1 Red Onion, finely chopped
1 Carrot, finely cubed
1 small Red Bell Pepper, finely cubed
1-2 cloves Garlic, minced (optional)
1-2 pinch Sea Salt
1-2 tsp Smoked Paprika
1/2 tsp Turmeric
1 medium Russet Potato, diced small
1 lb Southern style greens, finely chopped
1 lb Sweet Potatoes, diced
3 Roma tomatoes, diced
Sea Salt & Pepper to taste
1 cup Parsley, minced
1/2 cup fresh Cilantro, chopped
Fresh Limes, to serve (optional)


Sort the beans for debris, wash well, and soak overnight if you wish. Cook in fresh water to cover them with the dry chile until soft but not mushy; they should retain their shapes. Discard the chile.

Heat the oil in a large pot with the red pepper flakes and asafetida for a few seconds; add the onions, carrots, and bell pepper with a couple of pinches of salt. Cook stirring until onions are soft and beginning to turn golden.

Stir in the paprika (and garlic if using) and cook for about 10 seconds.

Add the turmeric, greens, and the russet potato and stir to coat well.

Pour in about 4 cups of vegetable broth or fresh water and bring to a boil.

Add the salt and freshly ground pepper to taste and simmer covered for about 20 minutes.

Tip the beans with their cooking liquid along with sweet potato and tomatoes into the soup.

Add boiling water to the soup if it is too thick.

Raise the heat so the soup comes to a boil; then reduce heat so the soup is simmering gently; cook for 25 - 30 minutes or until the sweet potatoes are tender.

Sprinkle the parsley and mix well. Let the soup rest covered for about 15 minutes.

Serve hot with a sprinkle of the fresh cilantro and pass the lime wedges if desired. 


Wednesday, January 4, 2012

Paruppu Pradhaman (Sweet Dal Dessert)

Paruppu Pradhaman or Dal Dessert, a delicious soupy pudding, is one of the traditional payasams made for special occasions and feasts. Skinless, split yellow Chana or Mung dal are the dals of choice to make this payasam resulting in Kadala Paruppu (chana dal) or Pasi Paruppu (mung dal) Pradhaman respectively. Coconut milk, toasted coconut and cashews contribute to the rich and fabulous flavors of this delightful treat aromatic with cardamom and saffron.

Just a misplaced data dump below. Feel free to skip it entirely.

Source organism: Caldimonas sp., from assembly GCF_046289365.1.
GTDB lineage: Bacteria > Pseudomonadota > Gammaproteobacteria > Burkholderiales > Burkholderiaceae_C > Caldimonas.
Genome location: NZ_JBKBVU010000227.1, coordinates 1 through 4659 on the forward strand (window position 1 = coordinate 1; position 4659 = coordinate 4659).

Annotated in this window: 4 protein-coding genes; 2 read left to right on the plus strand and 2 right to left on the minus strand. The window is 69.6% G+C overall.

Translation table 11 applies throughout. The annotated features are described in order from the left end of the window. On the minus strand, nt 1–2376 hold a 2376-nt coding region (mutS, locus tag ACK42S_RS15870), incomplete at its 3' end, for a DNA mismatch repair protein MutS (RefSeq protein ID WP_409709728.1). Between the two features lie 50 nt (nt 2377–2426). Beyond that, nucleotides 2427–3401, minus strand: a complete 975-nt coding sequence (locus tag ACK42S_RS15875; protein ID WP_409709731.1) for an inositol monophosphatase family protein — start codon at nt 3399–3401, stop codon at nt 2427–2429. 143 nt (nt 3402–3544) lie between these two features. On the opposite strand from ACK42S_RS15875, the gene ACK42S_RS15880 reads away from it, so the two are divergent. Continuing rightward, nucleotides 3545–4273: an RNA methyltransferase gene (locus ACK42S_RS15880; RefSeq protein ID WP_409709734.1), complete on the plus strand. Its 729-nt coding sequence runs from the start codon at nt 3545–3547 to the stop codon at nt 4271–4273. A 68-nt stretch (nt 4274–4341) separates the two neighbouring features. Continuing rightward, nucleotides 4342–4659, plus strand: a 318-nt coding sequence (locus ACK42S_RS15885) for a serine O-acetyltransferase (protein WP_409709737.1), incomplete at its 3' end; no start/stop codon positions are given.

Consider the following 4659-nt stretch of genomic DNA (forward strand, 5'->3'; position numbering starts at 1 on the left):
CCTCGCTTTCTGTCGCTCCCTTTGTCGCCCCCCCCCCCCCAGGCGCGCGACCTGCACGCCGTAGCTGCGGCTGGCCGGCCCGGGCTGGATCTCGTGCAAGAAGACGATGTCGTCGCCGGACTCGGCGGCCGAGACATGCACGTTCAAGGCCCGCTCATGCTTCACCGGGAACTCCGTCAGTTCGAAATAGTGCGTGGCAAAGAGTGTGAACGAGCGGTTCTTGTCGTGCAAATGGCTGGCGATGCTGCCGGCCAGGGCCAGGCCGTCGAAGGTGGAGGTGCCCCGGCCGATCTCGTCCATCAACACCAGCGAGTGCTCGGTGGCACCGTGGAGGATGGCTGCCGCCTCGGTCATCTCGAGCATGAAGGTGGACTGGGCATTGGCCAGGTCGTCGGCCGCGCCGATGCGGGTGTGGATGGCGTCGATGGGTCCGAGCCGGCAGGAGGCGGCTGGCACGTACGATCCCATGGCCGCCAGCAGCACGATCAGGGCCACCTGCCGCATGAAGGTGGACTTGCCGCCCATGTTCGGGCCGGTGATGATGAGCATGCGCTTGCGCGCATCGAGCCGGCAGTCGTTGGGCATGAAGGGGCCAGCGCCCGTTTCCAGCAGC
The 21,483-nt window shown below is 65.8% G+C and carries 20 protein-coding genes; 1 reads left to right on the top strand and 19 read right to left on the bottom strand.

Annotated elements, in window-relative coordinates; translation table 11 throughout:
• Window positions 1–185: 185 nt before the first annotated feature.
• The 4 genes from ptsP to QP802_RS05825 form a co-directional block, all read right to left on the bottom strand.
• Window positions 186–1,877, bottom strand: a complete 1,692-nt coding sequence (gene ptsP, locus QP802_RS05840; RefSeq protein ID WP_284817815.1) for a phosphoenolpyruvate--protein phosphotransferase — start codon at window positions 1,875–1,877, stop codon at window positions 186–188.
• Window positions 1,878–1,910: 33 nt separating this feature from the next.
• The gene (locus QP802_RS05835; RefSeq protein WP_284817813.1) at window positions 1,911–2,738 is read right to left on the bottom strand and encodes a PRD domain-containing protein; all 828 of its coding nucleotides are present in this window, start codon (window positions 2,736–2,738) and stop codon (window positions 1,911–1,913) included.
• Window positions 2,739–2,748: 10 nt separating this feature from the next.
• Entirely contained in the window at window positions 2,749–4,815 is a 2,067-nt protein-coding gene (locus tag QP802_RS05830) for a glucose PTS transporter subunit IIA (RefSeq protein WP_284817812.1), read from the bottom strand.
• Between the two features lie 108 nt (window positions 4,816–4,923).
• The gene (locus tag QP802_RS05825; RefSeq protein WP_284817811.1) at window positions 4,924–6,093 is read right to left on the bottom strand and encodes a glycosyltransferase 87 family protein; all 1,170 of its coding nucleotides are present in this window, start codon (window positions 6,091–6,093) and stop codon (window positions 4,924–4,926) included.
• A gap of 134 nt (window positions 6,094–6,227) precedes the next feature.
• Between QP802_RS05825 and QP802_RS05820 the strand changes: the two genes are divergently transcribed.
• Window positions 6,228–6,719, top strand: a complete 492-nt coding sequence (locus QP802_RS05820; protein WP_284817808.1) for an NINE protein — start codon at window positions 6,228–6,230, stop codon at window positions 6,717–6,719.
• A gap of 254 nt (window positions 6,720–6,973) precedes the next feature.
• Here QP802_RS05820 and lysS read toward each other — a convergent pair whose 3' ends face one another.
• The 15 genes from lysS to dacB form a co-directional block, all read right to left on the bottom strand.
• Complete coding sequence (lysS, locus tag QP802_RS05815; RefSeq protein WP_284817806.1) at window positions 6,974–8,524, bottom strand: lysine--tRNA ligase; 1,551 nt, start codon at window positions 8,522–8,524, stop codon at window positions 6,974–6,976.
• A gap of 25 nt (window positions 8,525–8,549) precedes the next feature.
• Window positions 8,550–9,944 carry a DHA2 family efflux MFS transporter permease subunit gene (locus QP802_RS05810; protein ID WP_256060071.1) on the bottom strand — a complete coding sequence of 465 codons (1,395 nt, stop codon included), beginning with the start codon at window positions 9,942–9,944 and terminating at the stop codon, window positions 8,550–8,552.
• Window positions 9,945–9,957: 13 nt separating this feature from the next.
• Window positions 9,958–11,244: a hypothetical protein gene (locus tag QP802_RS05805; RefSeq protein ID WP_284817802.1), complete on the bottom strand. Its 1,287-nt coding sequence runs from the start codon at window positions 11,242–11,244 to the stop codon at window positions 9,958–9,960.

Break up the cashews into small pieces about the size of the raisins - this is quite easy as cashews are soft and are easily broken with your fingers. The coconut should be cut about the size of baby teeth :D or 1/2 as big as corn kernels. Either dark or golden raisins may be used.

6-8 Servings


1/2 cup skinless split Mung or Chana dal, sorted
1 pinch Sea Salt
2 cups Jaggery or Brown Sugar
2 cups fresh or canned coconut milk (1 can)
1 tiny pinch Saffron (optional)
5 pods Cardamoms
1 Tbsp Ghee
2 Tbsp raw Cashew Pieces
2 Tbsp fresh Coconut pieces (about half the size of cut corn kernels)
2 Tbsp Raisins (optional)


1. Toast the dal in a dry skillet until fragrant and lightly golden. Alternately roast the dal in the oven; for instructions, click here. Let cool.

2. Wash the dal and cook in water to just cover until quite soft but not mushy with the salt.

3. Bring jaggery and 1/4 cup of water to a boil in a small pan; simmer gently until jaggery dissolves completely. Strain if necessary to remove any impurities and add to the cooked dal. If using brown sugar, just stir into the dal and simmer for about 10 minutes.

4. Add the coconut milk and heat gently until heated through. When hot, remove from heat.

5. Grind together the seeds from the cardamom pods and the saffron with a pinch or two of sugar; stir into the payasam. Allow payasam to rest covered for about 15 minutes.

6. Toast the cashew and coconut pieces in the ghee in a small pan until golden; add the raisins and cook until puffed. Pour into the payasam or reserve until ready to serve.

7. Serve hot, warm or at room temperature as you wish. If you have reserved the cashew mixture, top each serving with a little spoonful. Enjoy!!